Monday, March 21, 2011

Happy 204th Birthday, Malena Sorensen (1807-1887)!

John Welch's great-grandmother

Malena was the fourth of ten children born to prosperous Lutheran farmers in Denmark.  She went by several names: Magdalena, Malena, Lena, Lene, Lina are variants of her first name, and Olsen is her Danish patronymic maiden name, meaning “child of Ole,” although her last name is also given sometimes as Pedersen or Pedersdatter from her father’s last name Pedersen.  Her biography can be found online here.
Malena & Nicolai
Malena herself became the wife of a prosperous farmer, Nicolai, and eventually a stalwart pioneer who gave up many things for Zion.  The Sorensens lived about fifty miles southwest of Copenhagen and raised a large family on their farm.  They enjoyed music, dancing, and folk songs.  For the first dozen years of their marriage, Malena helped care for her difficult, aging in-laws.  She was probably the one responsible for her mother-in-law’s beautiful burial (long-remembered by a neighbor for the white linen and red flowers in each hand of the corpse).

The Sorensens had ten living children when they first heard the good news of the gospel and embraced the faith, including Isaac.  Malena was sick most of the Atlantic sea journey, and never learned much English in America.  Along the trail to Utah, Nicolai volunteered to ride back to search for a lost child.  When he brought the child back, he was commended for his brave kindness and told by Elder Cowley, the company leader, to ask for anything his heart desired and it would be granted.  Nicolai requested that he and his wife Malena never be separated in this life.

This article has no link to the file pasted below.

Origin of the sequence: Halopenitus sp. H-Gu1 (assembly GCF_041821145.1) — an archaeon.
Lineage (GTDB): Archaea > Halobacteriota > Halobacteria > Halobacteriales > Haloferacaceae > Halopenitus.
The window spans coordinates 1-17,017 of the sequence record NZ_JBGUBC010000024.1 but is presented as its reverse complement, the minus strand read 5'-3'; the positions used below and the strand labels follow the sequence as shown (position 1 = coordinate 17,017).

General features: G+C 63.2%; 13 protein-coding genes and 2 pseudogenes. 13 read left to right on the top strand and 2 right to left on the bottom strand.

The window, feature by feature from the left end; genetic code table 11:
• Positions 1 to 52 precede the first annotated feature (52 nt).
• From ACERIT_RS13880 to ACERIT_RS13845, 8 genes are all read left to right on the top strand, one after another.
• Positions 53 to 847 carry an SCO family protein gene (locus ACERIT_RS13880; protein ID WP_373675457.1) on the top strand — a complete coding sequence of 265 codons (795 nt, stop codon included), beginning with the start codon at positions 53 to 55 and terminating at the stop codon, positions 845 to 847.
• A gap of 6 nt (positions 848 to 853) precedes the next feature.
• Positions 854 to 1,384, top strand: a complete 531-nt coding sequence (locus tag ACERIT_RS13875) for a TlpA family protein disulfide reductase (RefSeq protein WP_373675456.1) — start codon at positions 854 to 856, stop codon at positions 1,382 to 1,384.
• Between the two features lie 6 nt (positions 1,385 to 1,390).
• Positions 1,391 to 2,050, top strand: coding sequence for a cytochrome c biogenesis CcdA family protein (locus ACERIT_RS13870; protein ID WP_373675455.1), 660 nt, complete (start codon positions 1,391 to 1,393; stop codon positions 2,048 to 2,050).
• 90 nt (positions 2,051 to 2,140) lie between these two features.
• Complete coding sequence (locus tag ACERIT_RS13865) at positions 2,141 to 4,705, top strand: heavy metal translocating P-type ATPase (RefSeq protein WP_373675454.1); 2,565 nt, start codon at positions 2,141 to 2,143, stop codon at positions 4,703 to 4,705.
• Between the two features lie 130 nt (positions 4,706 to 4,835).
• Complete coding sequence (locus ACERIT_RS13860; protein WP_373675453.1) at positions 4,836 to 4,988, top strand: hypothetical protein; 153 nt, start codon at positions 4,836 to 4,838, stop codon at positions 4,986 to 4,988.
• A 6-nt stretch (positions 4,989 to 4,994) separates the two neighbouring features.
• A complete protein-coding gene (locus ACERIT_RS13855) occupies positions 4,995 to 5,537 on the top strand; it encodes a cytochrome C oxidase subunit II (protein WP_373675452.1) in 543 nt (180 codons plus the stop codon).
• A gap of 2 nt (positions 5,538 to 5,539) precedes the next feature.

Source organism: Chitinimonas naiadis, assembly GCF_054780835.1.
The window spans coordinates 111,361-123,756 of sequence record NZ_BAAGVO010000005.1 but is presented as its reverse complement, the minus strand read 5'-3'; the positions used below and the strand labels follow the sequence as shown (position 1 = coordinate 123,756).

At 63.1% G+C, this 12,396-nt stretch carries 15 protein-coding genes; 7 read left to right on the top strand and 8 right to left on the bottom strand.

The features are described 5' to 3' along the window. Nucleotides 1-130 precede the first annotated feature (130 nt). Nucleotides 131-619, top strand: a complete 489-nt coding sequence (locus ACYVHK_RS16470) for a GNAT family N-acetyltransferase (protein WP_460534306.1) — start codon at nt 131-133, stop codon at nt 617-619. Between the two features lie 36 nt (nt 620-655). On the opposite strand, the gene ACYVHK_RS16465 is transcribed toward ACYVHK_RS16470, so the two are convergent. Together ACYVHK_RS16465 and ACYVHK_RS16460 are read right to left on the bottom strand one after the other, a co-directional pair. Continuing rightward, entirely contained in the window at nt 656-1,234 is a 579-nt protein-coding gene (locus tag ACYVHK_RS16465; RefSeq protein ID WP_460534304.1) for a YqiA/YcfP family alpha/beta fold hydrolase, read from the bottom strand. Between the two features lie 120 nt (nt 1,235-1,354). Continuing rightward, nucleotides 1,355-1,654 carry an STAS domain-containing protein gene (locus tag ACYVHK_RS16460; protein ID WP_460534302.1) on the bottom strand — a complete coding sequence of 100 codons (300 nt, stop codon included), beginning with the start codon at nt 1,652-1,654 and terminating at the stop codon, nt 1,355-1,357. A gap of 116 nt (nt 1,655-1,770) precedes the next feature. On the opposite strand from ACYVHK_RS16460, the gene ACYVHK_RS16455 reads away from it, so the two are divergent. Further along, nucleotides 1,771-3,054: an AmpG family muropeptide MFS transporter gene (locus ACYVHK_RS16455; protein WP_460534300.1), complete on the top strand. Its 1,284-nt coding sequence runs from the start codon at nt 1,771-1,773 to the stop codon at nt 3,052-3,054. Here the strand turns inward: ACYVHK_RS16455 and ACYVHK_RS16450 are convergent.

After a brief foray south to Provo and Fillmore, the Sorensens settled in Mendon, Utah.  Malena had been ill for several years and at last died at ten o’clock one morning; Nicolai told his sons to construct two coffins as he would be joining her shortly.  He sat down and finished some paperwork, then lay down upon his bed and died about three in the afternoon.  They were buried in the same grave.   This remarkable love story was eulogized here.  She was particularly noted for being kind to the poor.

I would give her and Nicolai matching t-shirts that say "True Love Forever!"


  1. What a beautiful love story! Thanks for sharing Anita.

  2. I'd give her a Rosetta Stone so that she could learn more English. And maybe something to sign her real name on.

  3. funny thing--relatives left back in Denmark thought she and Nicolai had been killed by Indians when they heard that they'd died the same day in that wild west. When a descendant visited the homestead in the 1908s and met some distant cousins, that was the legend that had passed down through their line.